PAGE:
I stopped to rest again, leaning against the terraced hillside, in the shade of a tree. I waited. I don’t remember fainting, but next thing I remember I was lying on the ground with my head in Christella’s lap. Fred was furiously fanning me with my scarf.  A dozen people stood over me fanning me. Alphonse, a teenage boy, had been sent at a run to our car for water. Just before I woke, it felt like I was having a really nice dream, then I opened my eyes, realized what had happened and instantly started saying “Ni meza” (I’m fine) and “murakoze” (thank you) (like a million times). Fred and Christella got me on my feet. Noel hugged me. I was embarrassed. His grandmother hugged me. I was more embarrassed. I couldn’t stand by myself, so Fred and Christella held onto me until they sat me down on a chair in Noel’s home. That chair was the best thing I saw all day. I loved that chair. I fell into it and immediately began visiting with Noel and his grandmother, acting like I was fine but really I wanted to lie down so badly.
Noel with his grandmother
Fred kept fanning me, while I began pulling out the gifts I had brought. I wanted desperately to make everyone forget I tried to die in the front yard. . . I brought out the fabric for grandmother. I pulled out the bag of marbles. I gave little sister Marie a harmonica, because every parent loves a noisy gift (yeah, I didn’t think that one through too well). But it was when I pulled out the soccer ball that the entire room went, “oooooohhhhh” simultaneously and Noel might have smiled a tiny bit.

Suddenly Alphonse burst into the room wearing a backpack filled with bottled water, sweat pouring from his face. I drank a liter of water and kept visiting with Noel. You guys, our family photos are on their wall. Every family Christmas photo I’ve sent is on their wall. I wanted to cry. At least I’m good at that.

Noel and I sat together but he was so shy and never, ever smiled. Christella kept saying, “seka, seka, seka” (smile, smile, smile) to no avail. His grandmother encouraged him to talk to me, but he would only respond to my questions in whispers. I scared this kid speechless. Trying to make him smile, I told him he’ll have the best sponsor visit story of all his friends. He just stared at me.

The entire village had come to welcome me and crowded into Noel’s home, spilling out of the doorway. They danced and sang their traditional welcome for me. I love this welcome! Noel stood up and said the Hail Mary for me (I mean, I’m sure he felt if anyone needed it, it was me). The eldest gentleman in the room stood up and made a speech. I was overwhelmed. I felt so undeserving. I am just me.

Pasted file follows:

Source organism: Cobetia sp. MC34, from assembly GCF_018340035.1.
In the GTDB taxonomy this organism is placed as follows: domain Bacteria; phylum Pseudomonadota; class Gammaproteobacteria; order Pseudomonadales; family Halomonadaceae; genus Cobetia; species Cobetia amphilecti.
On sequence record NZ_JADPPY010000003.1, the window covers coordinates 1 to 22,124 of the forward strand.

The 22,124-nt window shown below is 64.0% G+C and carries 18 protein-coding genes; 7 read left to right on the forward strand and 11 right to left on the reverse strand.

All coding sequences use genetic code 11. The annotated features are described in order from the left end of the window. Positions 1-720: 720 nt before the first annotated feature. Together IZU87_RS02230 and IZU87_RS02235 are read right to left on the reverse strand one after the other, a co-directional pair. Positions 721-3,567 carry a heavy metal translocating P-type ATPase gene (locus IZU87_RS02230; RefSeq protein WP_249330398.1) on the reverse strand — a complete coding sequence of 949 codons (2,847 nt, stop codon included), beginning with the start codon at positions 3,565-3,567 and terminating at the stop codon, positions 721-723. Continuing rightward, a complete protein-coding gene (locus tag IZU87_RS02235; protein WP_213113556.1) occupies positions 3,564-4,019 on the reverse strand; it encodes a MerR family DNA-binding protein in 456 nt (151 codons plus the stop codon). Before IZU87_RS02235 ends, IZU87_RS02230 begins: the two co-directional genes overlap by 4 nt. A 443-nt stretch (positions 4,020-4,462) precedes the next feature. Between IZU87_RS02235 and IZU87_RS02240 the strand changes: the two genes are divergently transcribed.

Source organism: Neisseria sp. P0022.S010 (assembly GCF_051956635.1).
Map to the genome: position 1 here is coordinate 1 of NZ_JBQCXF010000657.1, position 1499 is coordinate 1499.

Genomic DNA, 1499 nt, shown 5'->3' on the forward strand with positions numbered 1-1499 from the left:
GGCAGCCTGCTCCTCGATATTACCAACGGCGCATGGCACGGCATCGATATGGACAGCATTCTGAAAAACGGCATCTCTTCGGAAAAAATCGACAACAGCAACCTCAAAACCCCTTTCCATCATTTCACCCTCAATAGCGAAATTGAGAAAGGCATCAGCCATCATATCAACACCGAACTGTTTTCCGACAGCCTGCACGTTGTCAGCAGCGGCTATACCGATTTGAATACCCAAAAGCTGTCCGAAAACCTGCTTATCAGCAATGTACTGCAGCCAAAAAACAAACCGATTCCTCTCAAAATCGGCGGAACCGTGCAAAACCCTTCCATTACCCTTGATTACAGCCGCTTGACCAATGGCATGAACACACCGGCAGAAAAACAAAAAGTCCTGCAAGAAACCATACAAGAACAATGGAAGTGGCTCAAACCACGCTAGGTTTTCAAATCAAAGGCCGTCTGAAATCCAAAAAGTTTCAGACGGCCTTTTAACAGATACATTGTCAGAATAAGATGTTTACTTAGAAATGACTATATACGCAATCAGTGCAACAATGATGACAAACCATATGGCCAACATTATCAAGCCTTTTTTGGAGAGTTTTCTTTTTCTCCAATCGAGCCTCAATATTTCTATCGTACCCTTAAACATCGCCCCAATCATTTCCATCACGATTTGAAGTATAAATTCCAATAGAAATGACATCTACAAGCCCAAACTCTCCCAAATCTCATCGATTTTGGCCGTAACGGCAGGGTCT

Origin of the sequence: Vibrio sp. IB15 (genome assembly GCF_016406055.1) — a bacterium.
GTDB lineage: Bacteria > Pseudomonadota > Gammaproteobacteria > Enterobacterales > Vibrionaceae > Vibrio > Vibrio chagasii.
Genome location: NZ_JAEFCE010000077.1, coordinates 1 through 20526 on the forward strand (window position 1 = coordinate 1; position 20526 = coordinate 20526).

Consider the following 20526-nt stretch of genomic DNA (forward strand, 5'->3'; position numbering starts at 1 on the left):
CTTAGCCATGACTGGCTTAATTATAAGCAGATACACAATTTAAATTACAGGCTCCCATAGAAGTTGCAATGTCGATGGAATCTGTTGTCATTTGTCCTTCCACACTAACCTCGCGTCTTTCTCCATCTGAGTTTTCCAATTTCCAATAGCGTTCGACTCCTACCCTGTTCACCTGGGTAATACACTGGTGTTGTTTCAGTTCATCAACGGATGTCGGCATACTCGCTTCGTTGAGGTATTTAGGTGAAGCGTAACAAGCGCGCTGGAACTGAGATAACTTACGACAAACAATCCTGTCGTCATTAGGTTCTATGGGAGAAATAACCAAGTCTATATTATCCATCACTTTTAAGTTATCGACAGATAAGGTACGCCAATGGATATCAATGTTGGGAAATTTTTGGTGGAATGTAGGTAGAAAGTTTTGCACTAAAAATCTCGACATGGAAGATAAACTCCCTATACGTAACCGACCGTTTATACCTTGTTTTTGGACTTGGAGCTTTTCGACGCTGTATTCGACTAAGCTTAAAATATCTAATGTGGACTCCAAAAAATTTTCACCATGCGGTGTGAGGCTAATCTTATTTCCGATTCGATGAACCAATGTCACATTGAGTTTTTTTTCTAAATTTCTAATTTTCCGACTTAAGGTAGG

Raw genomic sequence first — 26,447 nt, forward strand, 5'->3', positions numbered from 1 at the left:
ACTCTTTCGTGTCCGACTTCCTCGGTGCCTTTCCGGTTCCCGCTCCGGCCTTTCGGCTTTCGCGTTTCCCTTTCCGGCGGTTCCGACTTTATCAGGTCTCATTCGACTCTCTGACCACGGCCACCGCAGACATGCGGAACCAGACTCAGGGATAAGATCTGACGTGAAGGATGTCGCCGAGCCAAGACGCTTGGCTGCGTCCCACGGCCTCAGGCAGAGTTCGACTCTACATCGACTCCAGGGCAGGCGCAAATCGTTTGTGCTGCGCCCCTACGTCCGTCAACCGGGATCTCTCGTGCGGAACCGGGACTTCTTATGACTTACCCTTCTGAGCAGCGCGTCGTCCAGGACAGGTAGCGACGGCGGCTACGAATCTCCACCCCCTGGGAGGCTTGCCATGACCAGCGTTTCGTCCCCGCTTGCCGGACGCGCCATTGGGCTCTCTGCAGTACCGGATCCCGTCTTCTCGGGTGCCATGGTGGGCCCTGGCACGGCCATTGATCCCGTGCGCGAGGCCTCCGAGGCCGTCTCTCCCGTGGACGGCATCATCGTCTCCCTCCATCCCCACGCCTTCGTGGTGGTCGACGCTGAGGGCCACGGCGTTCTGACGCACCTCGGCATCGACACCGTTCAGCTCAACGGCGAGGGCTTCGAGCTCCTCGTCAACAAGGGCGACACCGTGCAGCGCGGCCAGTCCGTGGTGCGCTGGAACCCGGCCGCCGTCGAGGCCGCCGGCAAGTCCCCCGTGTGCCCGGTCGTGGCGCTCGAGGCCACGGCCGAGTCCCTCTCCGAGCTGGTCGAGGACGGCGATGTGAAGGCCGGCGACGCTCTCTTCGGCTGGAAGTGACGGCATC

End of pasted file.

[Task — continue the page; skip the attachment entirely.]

Before leaving, we stood together for photos and Noel and I played a bit of soccer, but mostly I tried to stay in one place. And also upright. It seemed wise.

The village followed us down the mountain to say goodbye. Christella wouldn’t let go of me. I kept saying, “I’m fine. I’m fine.” Fred replied, “Yes but now we don’t believe you.” I smiled. He’s a fast learner.
Saying goodbye at the car
I teased Fred saying I hope he’ll let me visit another year and he said, “Yes but you must bring Benedict (that would be Kevin) with you.” He told me all he could think of when I was unconscious what “What am I going to tell Benedict?”

World Vision took Noel’s family and me to dinner at a restaurant in town. It was the first time Noel had been to a restaurant. I will carry these memories with me always. Little Noel sitting across from me, his plate piled high with food, his eyes so big. Never speaking. Never smiling. Just staring at his wimpy muzungu sponsor. When we said goodbye I said, “Maybe someday you’ll send me a photo and you’ll be smiling.” I’m hopeful.

The “walk” up the mountain was hard, but I wouldn’t change it. I love these words my friend Alison texted me after reading an account of my day. She said, “What a picture of God’s grace. Here you’ve been helping Noel and he and his family had the opportunity to help you.” Every time I read her words I cry.

I collapsed into the car, and we made the long three hour drive back to Kigali. It was dark when I arrived. It had seemed wise to tell Kevin of my day’s adventure via text. . . and I fell into his arms as he opened the car door. Exhausted. Relieved. Embarrassed. Grateful. The entire staff at the guest house welcomed me. I had scared them all half to death. I was too nauseous for supper, so Emmanuel our cook made toast for me, but took it away saying it was too cold now and would make more. Rwandans love so well. I want that in all of us. Can you imagine that world?

I didn’t represent us muzungus very well that day. But I got up the mountain. I saw Noel and I loved him. I can’t explain how meeting your sponsored child changes you. It just does. You begin to love your child when you get the first letter or picture, but that first hug changes everything. From that moment the love you share becomes forever love. You never read those letters the same way again. Because you are never the same again.

Sponsorship may change a child’s life. But mostly it will change yours.

Please sponsor a child. It is good for your soul.

World Vision

Africa New Life Ministries